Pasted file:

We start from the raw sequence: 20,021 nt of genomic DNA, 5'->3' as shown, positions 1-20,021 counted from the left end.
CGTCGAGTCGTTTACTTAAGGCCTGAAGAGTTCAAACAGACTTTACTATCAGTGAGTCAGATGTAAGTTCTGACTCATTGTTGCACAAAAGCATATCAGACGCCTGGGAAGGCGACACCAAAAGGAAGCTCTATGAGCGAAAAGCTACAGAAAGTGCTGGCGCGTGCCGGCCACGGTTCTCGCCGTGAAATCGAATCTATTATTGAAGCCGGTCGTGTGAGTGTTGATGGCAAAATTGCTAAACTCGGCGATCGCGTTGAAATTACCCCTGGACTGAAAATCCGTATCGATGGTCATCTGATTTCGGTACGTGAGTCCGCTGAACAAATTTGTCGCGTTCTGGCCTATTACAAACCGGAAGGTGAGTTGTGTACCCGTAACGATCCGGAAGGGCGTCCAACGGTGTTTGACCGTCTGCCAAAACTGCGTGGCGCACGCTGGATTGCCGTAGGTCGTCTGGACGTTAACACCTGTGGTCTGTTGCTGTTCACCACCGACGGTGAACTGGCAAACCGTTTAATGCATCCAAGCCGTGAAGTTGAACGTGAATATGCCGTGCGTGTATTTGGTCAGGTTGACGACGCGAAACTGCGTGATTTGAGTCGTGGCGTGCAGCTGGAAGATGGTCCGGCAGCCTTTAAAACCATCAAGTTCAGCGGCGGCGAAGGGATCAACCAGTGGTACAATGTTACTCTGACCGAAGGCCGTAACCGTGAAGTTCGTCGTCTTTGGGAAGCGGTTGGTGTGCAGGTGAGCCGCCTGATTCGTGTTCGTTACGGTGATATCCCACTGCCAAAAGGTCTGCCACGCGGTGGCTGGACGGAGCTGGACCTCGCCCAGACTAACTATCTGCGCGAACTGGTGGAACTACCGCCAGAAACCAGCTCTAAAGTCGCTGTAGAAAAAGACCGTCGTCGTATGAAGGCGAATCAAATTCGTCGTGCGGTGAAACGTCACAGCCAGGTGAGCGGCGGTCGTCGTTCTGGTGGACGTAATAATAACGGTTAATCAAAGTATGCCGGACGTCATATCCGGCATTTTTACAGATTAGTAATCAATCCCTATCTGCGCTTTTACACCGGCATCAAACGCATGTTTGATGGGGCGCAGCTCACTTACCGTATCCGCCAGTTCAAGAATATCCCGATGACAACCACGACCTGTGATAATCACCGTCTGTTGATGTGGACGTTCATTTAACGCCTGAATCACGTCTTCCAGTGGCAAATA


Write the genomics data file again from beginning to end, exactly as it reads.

We start from the raw sequence: 20,021 nt of genomic DNA, 5'->3' as shown, positions 1-20,021 counted from the left end.
CGTCGAGTCGTTTACTTAAGGCCTGAAGAGTTCAAACAGACTTTACTATCAGTGAGTCAGATGTAAGTTCTGACTCATTGTTGCACAAAAGCATATCAGACGCCTGGGAAGGCGACACCAAAAGGAAGCTCTATGAGCGAAAAGCTACAGAAAGTGCTGGCGCGTGCCGGCCACGGTTCTCGCCGTGAAATCGAATCTATTATTGAAGCCGGTCGTGTGAGTGTTGATGGCAAAATTGCTAAACTCGGCGATCGCGTTGAAATTACCCCTGGACTGAAAATCCGTATCGATGGTCATCTGATTTCGGTACGTGAGTCCGCTGAACAAATTTGTCGCGTTCTGGCCTATTACAAACCGGAAGGTGAGTTGTGTACCCGTAACGATCCGGAAGGGCGTCCAACGGTGTTTGACCGTCTGCCAAAACTGCGTGGCGCACGCTGGATTGCCGTAGGTCGTCTGGACGTTAACACCTGTGGTCTGTTGCTGTTCACCACCGACGGTGAACTGGCAAACCGTTTAATGCATCCAAGCCGTGAAGTTGAACGTGAATATGCCGTGCGTGTATTTGGTCAGGTTGACGACGCGAAACTGCGTGATTTGAGTCGTGGCGTGCAGCTGGAAGATGGTCCGGCAGCCTTTAAAACCATCAAGTTCAGCGGCGGCGAAGGGATCAACCAGTGGTACAATGTTACTCTGACCGAAGGCCGTAACCGTGAAGTTCGTCGTCTTTGGGAAGCGGTTGGTGTGCAGGTGAGCCGCCTGATTCGTGTTCGTTACGGTGATATCCCACTGCCAAAAGGTCTGCCACGCGGTGGCTGGACGGAGCTGGACCTCGCCCAGACTAACTATCTGCGCGAACTGGTGGAACTACCGCCAGAAACCAGCTCTAAAGTCGCTGTAGAAAAAGACCGTCGTCGTATGAAGGCGAATCAAATTCGTCGTGCGGTGAAACGTCACAGCCAGGTGAGCGGCGGTCGTCGTTCTGGTGGACGTAATAATAACGGTTAATCAAAGTATGCCGGACGTCATATCCGGCATTTTTACAGATTAGTAATCAATCCCTATCTGCGCTTTTACACCGGCATCAAACGCATGTTTGATGGGGCGCAGCTCACTTACCGTATCCGCCAGTTCAAGAATATCCCGATGACAACCACGACCTGTGATAATCACCGTCTGTTGATGTGGACGTTCATTTAACGCCTGAATCACGTCTTCCAGTGGCAAATA